Ever stay up nights wondering exactly who fought in the Boar Wars?  We visited the Castle of Good Hope, which is filled with military memorabilia where you can find the answer to that question.  We visited a penguin beach, yep, penguins in South Africa, as well as the Waterfront (shopping and restaurants), Camps Bay (more shopping and more restaurants), the diamond district (guys, don’t let your wives go shopping there!), where we learned that most diamonds naturally come in . . . you guessed it, a diamond shape.  We also took a trip out to the wine area of South Africa, conveniently called The Winelands.  

township

“Township”

Juxtaposed to the quaint, up-scale villages and elegant homes in The Winelands are the shanties, euphemistically called Townships, which line the freeway for miles leading back into Cape Town.  The shanties are a 10 x 10 foot room made from aluminum siding and plywood with no running water and public port-o-potties for bathrooms.  We were told that over one million people are living in such conditions.  Apartheid has ended and there are many wonderful sights here, but this is a clear sign that the complete development of South Africa is still a work-in-progress.

The Best Reason to Go

It’s about an hour’s boat ride from the Cape Town Waterfront District to Robben’s Island, where Nelson Mandela spent 18 of his 27 years of incarceration. The prisoner’s living quarters varied from one room jammed with 30-40 prisoners, to a single 8 x 8 cell, to something smaller, that were previously used as dog kennels.  Food was bad and sparse; prisoners were forced to work 8-10 hours a day in lime mines on the island and were often physically and mentally tortured for various reasons or for no reason at all.  Solitary confinement was worse.

Robben-Island

Robben Island cell

Our tour of the island’s prison was conducted by a former prisoner who talked about conditions in the prison.  He said, “They tried every way possible to beat us down, they torture us and treated us like animals, but in the evening we were able to gather together for about an hour or so and we would use that time to educate ourselves – there was a saying, ‘Each One, Teach One’ – that way those who could read taught others to read, those who knew math taught other to do math and so on.  The main thing we continued to reinforce with each other was that whatever they did to us, we were not going to let them break our spirit.  At night, if time and guards allowed, we would sing, we would dance, we would do little plays for ourselves – anything to keep our spirit alive – that was the most important thing, to keep our spirit alive.”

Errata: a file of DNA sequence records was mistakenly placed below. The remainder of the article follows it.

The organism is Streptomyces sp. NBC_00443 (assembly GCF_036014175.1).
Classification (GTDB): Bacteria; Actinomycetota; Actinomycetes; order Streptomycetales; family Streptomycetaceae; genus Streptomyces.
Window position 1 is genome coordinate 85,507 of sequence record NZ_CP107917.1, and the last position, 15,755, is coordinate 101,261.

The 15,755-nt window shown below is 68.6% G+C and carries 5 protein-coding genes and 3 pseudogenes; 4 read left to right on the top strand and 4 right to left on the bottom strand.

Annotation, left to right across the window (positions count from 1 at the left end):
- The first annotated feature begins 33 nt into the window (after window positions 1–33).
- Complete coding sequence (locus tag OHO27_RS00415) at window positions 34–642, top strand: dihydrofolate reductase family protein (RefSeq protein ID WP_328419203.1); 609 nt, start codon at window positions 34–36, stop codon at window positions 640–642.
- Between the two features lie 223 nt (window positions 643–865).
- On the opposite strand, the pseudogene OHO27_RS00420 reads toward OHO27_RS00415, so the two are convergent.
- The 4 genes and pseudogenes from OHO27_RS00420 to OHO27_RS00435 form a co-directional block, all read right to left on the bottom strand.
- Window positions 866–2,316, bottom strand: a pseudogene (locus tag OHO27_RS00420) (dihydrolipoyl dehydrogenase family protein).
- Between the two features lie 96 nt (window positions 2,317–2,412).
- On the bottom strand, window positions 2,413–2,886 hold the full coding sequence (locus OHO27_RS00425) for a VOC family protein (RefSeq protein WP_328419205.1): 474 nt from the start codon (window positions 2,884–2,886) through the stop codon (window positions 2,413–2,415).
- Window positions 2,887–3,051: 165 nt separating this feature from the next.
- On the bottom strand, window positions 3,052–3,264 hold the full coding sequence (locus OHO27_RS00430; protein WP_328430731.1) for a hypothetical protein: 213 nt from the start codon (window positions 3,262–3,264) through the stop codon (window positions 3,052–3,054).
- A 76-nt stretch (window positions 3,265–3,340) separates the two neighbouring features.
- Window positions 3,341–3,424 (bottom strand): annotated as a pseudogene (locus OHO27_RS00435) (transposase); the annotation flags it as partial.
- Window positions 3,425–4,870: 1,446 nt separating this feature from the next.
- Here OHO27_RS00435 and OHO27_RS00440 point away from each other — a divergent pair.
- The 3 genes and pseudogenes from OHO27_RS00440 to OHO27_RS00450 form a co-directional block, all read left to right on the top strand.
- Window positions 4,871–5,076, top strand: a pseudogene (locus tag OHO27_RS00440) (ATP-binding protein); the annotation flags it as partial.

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“African Spirit”

We came away from Robben’s Island amazed and inspired, but what we didn’t know was that we were about to experience that ‘spirit’ on our boat trip back to Cape Town.  We started our return trip sitting on benches on the outside deck of the boat, but as the sun went down it quickly cooled and we moved inside.  Soon after we came inside, a middle-aged black man stood up and started singing in a native language, other blacks, men and women, quickly joined in and although they didn’t all know each other, they all knew the song and each would either join in singing the melody, harmonies or a background beat – they sounded as if they’d been rehearsing this routine together for years.  It didn’t take long before all the black men and women were up singing and dancing in the aisles.  We few whites on board just stood, listened and watched in amazement.  The music was so infectious, I tried to join in, and with the help of the black gentleman standing next to me, I learned a couple of words and joined in the singing.  If my skin color didn’t give me away, my voice and my dance moves did; I soon realized what I should be doing is recording this – so I did.

As we prepare to move to the next phase of our journey, the safaris, we are amazed at all the wonderful things we saw in and around Cape Town, but what I will remember most are the people – their great smiles and wonderful dispositions.  I’m not sure how they do it, but I’m thinking it has something to do with that great ‘African Spirit’ that will not be broken.  Perhaps it is about the journey.

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Next: African Diary – Part 3  Game Drives